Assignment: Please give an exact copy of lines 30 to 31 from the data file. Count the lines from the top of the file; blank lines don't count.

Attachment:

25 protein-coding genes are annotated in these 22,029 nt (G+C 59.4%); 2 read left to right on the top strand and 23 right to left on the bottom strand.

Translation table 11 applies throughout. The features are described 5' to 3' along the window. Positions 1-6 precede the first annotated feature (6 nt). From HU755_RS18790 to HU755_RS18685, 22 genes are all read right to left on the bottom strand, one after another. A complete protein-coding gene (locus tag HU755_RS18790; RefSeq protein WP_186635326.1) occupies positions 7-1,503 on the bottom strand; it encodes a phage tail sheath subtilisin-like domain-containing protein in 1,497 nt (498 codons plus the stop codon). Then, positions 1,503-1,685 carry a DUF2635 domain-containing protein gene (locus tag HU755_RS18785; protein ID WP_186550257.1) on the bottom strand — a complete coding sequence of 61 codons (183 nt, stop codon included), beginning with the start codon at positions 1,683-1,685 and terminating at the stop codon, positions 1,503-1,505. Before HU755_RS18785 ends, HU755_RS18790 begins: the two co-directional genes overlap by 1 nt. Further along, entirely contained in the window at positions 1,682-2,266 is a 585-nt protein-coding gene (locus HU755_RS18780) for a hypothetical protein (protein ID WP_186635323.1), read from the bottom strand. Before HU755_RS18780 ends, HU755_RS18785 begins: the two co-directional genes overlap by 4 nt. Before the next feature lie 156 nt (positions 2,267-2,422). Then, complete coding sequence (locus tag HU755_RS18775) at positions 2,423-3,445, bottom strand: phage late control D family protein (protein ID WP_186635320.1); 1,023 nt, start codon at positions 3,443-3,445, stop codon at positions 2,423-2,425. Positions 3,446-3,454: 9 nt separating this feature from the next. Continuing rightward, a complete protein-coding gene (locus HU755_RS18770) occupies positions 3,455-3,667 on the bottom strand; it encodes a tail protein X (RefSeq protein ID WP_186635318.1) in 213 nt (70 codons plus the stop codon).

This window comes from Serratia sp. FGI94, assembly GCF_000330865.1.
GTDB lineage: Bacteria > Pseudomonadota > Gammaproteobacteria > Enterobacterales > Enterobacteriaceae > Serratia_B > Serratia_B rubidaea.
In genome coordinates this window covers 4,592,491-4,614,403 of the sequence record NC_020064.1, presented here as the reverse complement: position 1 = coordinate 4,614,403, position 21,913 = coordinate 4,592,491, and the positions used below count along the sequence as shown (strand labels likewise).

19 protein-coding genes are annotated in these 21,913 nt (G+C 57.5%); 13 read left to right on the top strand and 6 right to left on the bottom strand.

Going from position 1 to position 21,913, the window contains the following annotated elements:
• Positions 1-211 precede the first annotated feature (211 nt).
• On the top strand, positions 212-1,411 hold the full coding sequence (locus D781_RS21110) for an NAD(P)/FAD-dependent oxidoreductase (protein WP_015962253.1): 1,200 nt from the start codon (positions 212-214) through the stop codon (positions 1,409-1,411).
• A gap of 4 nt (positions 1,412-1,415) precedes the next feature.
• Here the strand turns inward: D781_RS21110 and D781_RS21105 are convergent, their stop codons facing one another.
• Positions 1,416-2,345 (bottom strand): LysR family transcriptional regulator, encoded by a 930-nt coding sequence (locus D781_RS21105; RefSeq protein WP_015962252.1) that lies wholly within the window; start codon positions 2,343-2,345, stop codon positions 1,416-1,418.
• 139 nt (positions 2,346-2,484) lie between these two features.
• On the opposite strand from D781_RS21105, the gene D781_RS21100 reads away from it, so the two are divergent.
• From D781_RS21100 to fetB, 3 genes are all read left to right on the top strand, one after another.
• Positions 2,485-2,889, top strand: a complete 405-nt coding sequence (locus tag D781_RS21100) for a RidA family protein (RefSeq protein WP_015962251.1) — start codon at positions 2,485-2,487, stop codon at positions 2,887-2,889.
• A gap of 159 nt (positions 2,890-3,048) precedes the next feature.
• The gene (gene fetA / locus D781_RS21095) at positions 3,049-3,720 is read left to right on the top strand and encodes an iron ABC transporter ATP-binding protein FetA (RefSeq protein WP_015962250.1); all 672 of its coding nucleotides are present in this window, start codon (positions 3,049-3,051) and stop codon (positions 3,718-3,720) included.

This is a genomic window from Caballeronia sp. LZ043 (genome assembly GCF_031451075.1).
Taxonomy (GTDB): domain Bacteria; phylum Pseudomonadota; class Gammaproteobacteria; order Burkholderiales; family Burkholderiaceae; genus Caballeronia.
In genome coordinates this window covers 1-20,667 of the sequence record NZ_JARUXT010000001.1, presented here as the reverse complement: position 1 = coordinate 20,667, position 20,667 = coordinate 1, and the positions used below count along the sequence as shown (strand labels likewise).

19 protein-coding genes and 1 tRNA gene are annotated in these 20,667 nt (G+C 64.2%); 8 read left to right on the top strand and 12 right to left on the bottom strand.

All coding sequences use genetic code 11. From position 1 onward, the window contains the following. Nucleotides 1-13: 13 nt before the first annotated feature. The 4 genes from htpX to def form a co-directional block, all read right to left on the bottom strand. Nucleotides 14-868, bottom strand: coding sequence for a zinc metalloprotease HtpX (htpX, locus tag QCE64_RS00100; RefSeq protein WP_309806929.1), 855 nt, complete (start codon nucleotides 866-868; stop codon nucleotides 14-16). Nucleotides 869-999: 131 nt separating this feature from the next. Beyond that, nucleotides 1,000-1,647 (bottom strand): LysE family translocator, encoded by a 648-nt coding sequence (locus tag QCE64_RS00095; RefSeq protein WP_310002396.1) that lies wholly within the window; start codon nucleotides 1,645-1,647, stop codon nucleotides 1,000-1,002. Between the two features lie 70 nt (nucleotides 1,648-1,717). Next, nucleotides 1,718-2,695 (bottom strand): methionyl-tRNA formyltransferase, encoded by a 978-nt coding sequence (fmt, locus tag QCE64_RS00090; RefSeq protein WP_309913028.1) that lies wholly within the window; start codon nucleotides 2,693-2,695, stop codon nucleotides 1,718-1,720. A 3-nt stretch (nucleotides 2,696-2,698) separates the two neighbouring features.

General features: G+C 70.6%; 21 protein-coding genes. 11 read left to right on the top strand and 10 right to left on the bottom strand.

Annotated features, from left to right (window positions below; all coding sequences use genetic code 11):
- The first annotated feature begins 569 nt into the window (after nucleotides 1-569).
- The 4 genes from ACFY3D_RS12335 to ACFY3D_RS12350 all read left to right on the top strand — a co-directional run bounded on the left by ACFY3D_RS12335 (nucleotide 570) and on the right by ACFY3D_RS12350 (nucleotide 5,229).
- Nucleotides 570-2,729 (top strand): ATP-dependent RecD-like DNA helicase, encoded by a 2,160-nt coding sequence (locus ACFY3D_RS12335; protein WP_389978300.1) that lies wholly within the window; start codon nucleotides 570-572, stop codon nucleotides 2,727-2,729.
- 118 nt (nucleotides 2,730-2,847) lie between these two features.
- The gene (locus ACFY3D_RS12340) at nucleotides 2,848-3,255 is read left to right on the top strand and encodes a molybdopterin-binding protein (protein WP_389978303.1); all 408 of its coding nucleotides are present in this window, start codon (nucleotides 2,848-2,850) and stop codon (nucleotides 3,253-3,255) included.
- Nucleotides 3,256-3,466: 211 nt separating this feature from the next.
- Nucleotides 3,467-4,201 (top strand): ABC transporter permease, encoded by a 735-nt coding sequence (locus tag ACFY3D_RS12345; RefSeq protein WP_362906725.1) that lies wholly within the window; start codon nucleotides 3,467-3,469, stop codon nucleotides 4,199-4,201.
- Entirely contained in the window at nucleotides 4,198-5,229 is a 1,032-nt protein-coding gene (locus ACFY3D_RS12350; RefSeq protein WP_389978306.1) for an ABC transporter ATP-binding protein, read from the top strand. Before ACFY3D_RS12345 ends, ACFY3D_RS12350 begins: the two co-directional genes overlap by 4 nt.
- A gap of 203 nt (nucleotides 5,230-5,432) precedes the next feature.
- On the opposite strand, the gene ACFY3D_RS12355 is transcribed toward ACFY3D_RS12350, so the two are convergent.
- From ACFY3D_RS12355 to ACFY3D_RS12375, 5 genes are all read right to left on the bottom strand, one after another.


- The gene (locus ACFY3D_RS12340) at nucleotides 2,848-3,255 is read left to right on the top strand and encodes a molybdopterin-binding protein (protein WP_389978303.1); all 408 of its coding nucleotides are present in this window, start codon (nucleotides 2,848-2,850) and stop codon (nucleotides 3,253-3,255) included.
- Nucleotides 3,256-3,466: 211 nt separating this feature from the next.